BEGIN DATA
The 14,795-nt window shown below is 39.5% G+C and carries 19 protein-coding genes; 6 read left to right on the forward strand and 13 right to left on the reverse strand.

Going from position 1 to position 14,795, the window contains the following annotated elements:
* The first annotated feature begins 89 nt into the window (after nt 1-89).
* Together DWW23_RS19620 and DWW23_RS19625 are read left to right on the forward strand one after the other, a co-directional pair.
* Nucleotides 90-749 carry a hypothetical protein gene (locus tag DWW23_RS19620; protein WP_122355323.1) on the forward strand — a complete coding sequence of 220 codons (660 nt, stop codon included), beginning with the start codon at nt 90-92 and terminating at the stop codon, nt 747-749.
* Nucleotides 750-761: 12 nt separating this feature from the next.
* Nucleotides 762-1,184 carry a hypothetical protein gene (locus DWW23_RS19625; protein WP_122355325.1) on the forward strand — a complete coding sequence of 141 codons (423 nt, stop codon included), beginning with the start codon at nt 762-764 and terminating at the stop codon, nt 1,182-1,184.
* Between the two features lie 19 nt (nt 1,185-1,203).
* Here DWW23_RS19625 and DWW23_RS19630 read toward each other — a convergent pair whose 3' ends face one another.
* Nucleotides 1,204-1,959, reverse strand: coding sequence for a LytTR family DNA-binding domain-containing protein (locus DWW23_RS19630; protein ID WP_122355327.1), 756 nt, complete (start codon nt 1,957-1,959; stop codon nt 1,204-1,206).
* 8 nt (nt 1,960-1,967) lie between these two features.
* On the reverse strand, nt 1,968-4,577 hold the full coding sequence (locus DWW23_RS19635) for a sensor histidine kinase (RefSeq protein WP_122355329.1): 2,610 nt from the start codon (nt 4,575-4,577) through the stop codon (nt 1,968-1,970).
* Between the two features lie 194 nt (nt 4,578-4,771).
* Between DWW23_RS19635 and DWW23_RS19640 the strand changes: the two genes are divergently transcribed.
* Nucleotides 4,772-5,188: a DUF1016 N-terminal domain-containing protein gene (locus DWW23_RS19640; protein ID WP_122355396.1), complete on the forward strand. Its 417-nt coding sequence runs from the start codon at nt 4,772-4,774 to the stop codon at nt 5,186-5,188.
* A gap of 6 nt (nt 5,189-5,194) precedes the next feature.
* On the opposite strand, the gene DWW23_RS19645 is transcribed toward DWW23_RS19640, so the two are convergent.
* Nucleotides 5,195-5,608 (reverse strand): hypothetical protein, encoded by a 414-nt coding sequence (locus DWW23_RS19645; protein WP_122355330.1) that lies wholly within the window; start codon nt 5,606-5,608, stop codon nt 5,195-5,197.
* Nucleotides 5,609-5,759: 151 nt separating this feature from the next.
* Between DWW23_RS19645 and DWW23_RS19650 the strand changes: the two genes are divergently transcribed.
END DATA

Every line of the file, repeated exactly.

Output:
The 14,795-nt window shown below is 39.5% G+C and carries 19 protein-coding genes; 6 read left to right on the forward strand and 13 right to left on the reverse strand.

Going from position 1 to position 14,795, the window contains the following annotated elements:
* The first annotated feature begins 89 nt into the window (after nt 1-89).
* Together DWW23_RS19620 and DWW23_RS19625 are read left to right on the forward strand one after the other, a co-directional pair.
* Nucleotides 90-749 carry a hypothetical protein gene (locus tag DWW23_RS19620; protein WP_122355323.1) on the forward strand — a complete coding sequence of 220 codons (660 nt, stop codon included), beginning with the start codon at nt 90-92 and terminating at the stop codon, nt 747-749.
* Nucleotides 750-761: 12 nt separating this feature from the next.
* Nucleotides 762-1,184 carry a hypothetical protein gene (locus DWW23_RS19625; protein WP_122355325.1) on the forward strand — a complete coding sequence of 141 codons (423 nt, stop codon included), beginning with the start codon at nt 762-764 and terminating at the stop codon, nt 1,182-1,184.
* Between the two features lie 19 nt (nt 1,185-1,203).
* Here DWW23_RS19625 and DWW23_RS19630 read toward each other — a convergent pair whose 3' ends face one another.
* Nucleotides 1,204-1,959, reverse strand: coding sequence for a LytTR family DNA-binding domain-containing protein (locus DWW23_RS19630; protein ID WP_122355327.1), 756 nt, complete (start codon nt 1,957-1,959; stop codon nt 1,204-1,206).
* 8 nt (nt 1,960-1,967) lie between these two features.
* On the reverse strand, nt 1,968-4,577 hold the full coding sequence (locus DWW23_RS19635) for a sensor histidine kinase (RefSeq protein WP_122355329.1): 2,610 nt from the start codon (nt 4,575-4,577) through the stop codon (nt 1,968-1,970).
* Between the two features lie 194 nt (nt 4,578-4,771).
* Between DWW23_RS19635 and DWW23_RS19640 the strand changes: the two genes are divergently transcribed.
* Nucleotides 4,772-5,188: a DUF1016 N-terminal domain-containing protein gene (locus DWW23_RS19640; protein ID WP_122355396.1), complete on the forward strand. Its 417-nt coding sequence runs from the start codon at nt 4,772-4,774 to the stop codon at nt 5,186-5,188.
* A gap of 6 nt (nt 5,189-5,194) precedes the next feature.
* On the opposite strand, the gene DWW23_RS19645 is transcribed toward DWW23_RS19640, so the two are convergent.
* Nucleotides 5,195-5,608 (reverse strand): hypothetical protein, encoded by a 414-nt coding sequence (locus DWW23_RS19645; protein WP_122355330.1) that lies wholly within the window; start codon nt 5,606-5,608, stop codon nt 5,195-5,197.
* Nucleotides 5,609-5,759: 151 nt separating this feature from the next.
* Between DWW23_RS19645 and DWW23_RS19650 the strand changes: the two genes are divergently transcribed.